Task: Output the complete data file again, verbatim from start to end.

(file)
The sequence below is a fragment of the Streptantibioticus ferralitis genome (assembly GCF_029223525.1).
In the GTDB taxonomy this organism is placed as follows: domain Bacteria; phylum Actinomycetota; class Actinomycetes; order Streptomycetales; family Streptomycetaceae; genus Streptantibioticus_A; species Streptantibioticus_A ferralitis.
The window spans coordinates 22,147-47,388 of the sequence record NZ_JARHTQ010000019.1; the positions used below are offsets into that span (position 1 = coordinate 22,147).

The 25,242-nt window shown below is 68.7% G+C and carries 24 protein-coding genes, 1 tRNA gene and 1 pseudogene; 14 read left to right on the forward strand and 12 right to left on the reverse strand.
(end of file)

The sequence below is a fragment of the Streptantibioticus ferralitis genome (assembly GCF_029223525.1).
In the GTDB taxonomy this organism is placed as follows: domain Bacteria; phylum Actinomycetota; class Actinomycetes; order Streptomycetales; family Streptomycetaceae; genus Streptantibioticus_A; species Streptantibioticus_A ferralitis.
The window spans coordinates 22,147-47,388 of the sequence record NZ_JARHTQ010000019.1; the positions used below are offsets into that span (position 1 = coordinate 22,147).

The 25,242-nt window shown below is 68.7% G+C and carries 24 protein-coding genes, 1 tRNA gene and 1 pseudogene; 14 read left to right on the forward strand and 12 right to left on the reverse strand.